I started by sending messages on LinkedIn and Facebook, two easy and quick ways to reach real people. I figured it was an easy way to organize folks around this topic. When I first sent out the message only a few people responded. One of those people was Robert Young from Simpson McCrady Insurance. He responded with a desire to support this work, after having spent some of his career in nonprofits as well, and offered to help recruit and supply an important need for each of our meetings: FOOD.

Between the two of us we brainstormed and came up with some names and/or organizations that we thought would benefit from these meetings. Slowly, individuals in the area who held the roles of Operations Coordinator all the way up to Chief Operations Officer responded with a desire to hear more from other professionals doing operations work and how they helped their organizations run more efficiently.

We’ve now held several of these monthly meetings and our numbers keep growing! We’ve discussed a variety of topics such as how to pick an auditor, how to handle sensitive documents and best practices for storing documents in the cloud. I’ve learned so much and I find pleasure in knowing that there are other people in the Pittsburgh area who do what I do and have the same needs that I have. I am know thoroughly convinced that having the willingness to step out of your comfort zone any day can improve all of your tomorrows.

#Time’sUp for the Nonprofit Gender Gap

Join Top Nonprofits for a roundtable webinar about the future of women in nonprofits on Thursday, May 17 at 1:00 p.m. Eastern Time. We’ll discuss the challenges women face today and how each of us can create, support, and champion equity, access, and inclusion for all members of the nonprofit community, featuring the Bayer Center’s own Consultant and Researcher, Dr. Carrie Tancaitor.

Register online today! 

PANELISTS:

Remembering Darcy Tannehill

On April 21, The Bayer Center for Nonprofit Management lost a beloved board member and friend.  A long-time advocate for The Bayer Center since its inception, Darcy Tannehill was diagnosed in 2012 with light chain amyloidosis, a rare and incurable disease. She became a tireless advocate for amyloidosis research, chairing the Pittsburgh Amyloidosis Research Benefit in 2016 and joining the Amyloidosis Foundation Board of Directors in 2017.  We are so glad to have known her, and miss her terribly.

Obituary – Published in Pittsburgh Post-Gazette on Apr. 24

Darcy Tennehill, age 59, of South Fayette Twp., passed away peacefully on Saturday, April 21, 2018. Born on May 14, 1958, in Pittsburgh, PA, the daughter of the late Joseph Bartins and Ileane (Roy) Bartins-Yerman; beloved mother of Courtney Sullivan and Dr. Adam Sullivan; cherished Gigi of Alaina Sullivan. She leaves behind many friends and loved ones that she has inspired and held so dearly in her heart. Dr. Tannehill was also predeceased by her husband, Dr. Norman B. Tannehill, Jr.; her father-in-law, Dr. Norman B. Tannehill, Sr.; her mother-in-law, Maxine Hart Tannehill; and her stepfather, Joseph Yerman. Darcy fought courageously and passionately against amyloidosis, a disease with which she lived since diagnosis in April 2012, even though it had been a much longer fight. This passion led her to begin the annual Pittsburgh Amyloidosis Research Benefit in 2016 and recently create the Dr. Darcy B. Tannehill Amyloidosis Research and Education Fund through the Department of Medicine at the University of Pittsburgh’s School of Medicine. Darcy was already planning the 3rd annual Pittsburgh Amyloidosis Research event that will still be held, now in her honor, on October 26, 2018. She was a board member of the national Amyloidosis Foundation and active in patient support throughout the Amyloidosis community. Her goal was to fight and see a cure for this horrific disease, but her legacy will live on through the education she’s provided others in not only early diagnosis, but in management and care. Darcy worked fulltime during her entire illness as an administrator and associate professor at Robert Morris University and taught online at many other institutions throughout the country. Darcy was also an avid animal rescuer and lover. She and her late husband, Norm, worked with the Northern Virginia Sheltie Rescue to rescue 12 shelties and give them the best lives possible. In addition to the dogs, Darcy dedicated a small portion of her yard for bird feeders and corn cobs for the birds, squirrels, and deer. Darcy graduated high school from West Allegheny High School, received her Bachelor’s and Master’s degrees from Duquesne University, and earned her doctorate from the University of Pittsburgh.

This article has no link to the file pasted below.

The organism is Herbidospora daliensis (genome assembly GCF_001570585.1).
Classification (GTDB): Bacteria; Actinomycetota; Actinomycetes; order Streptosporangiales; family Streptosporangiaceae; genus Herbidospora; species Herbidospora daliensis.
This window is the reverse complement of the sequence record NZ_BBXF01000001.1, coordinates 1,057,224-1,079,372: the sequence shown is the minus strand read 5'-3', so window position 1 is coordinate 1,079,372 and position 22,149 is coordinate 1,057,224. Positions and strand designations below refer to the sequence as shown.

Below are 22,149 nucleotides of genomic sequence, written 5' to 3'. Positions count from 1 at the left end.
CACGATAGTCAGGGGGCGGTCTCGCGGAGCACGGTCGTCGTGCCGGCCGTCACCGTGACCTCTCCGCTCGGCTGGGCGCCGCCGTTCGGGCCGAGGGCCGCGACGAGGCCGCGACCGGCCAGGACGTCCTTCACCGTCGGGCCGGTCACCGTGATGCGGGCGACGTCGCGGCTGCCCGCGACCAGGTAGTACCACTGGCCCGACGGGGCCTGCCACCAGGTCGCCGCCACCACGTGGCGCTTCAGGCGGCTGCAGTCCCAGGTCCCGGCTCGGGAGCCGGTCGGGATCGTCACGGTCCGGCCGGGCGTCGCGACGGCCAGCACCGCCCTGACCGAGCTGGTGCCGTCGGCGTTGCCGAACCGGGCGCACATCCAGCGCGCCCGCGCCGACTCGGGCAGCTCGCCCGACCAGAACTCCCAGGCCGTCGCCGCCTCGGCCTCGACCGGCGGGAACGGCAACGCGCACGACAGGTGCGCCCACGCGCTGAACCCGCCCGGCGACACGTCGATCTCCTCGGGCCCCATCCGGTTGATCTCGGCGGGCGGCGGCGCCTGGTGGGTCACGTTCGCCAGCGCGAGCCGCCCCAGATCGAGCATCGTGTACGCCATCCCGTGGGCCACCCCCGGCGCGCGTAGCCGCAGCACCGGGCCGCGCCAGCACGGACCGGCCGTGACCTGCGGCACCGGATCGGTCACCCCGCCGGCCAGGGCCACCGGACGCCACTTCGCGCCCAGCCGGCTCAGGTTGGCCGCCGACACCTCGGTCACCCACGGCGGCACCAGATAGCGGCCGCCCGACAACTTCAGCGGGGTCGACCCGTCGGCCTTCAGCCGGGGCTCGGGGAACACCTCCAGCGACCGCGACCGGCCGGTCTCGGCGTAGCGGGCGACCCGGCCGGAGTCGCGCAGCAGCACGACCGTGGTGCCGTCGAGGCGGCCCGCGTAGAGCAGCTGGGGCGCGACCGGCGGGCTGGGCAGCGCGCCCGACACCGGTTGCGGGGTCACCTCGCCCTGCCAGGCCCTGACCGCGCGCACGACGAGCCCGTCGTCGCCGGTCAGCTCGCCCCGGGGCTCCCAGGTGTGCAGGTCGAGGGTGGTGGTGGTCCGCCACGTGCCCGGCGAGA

Memorial contributions may be made to the Northern Virginia Sheltie Rescue (http://www.nvsr.org), or to the national Amyloidosis Foundation (www.amyloidosis.org).

Grab some coffee and join the discussion with foundation heads, corporate partners and more!

Coffee and Conversation on Friday mornings in April at the Bayer Center
Learn how to ally with foundations, corporations, and the media, and how to crate a vibrant, inclusive workforce. Cost: $100 for all 4 sessions! ($40 à la cart)   Register today!
Meet just a few of our panelists:
Working with Our Foundation Allies  – Friday, April 6 from 9 – 11 a.m. – Register! 
Come reflect with a few of our region’s most thoughtful foundation leaders. Learn how they
help secure regional nonprofits by making every dollar count. Panelists: Laurel Randi, McCune Foundation; Karris Jackson, POISE Foundation; Cathy Lewis-Long, Sprout Fund

Working with Our Corporate Allies –  Friday, April 13 from 9 – 11 a.m. – Register! 
Let’s talk about the prospects for corporate volunteerism and how to make your nonprofit a likely recipient. Panelists: Vernee Smith, FedEx Ground; Ange Loiseau, Covestro

Working with Our Media Allies –  Friday, April 20 from 9 – 11 a.m. – Register! 
Join three Pittsburgh media writers and nonprofit allies as they discuss their role in telling a nonprofit’s story through different media channels to our region.  Panelists: Tracy Certo, NEXTpittsburgh; Joyce Gannon, Pittsburgh Post-Gazette and Terry O’Reily, WESA

Working with Unexpected Allies –  Friday, April 27 from 9 – 11 a.m. – Register! 
Learn from community leaders dedicated to seeing possibility and opportunity in working across differences including employees with disabilities, those who have been incarcerated, or those new to our country. We’ll explore how to best crate a vibrant, inclusive workforce.
Panelists: James Bennett, Easterseals Western and Central Pennsylvania; Nikki Heckman, Bistro To Go; Sarah Welch, Jewish Family & Children’s Service Career Development Center; Melanie Harrington, Vibrant Pittsburgh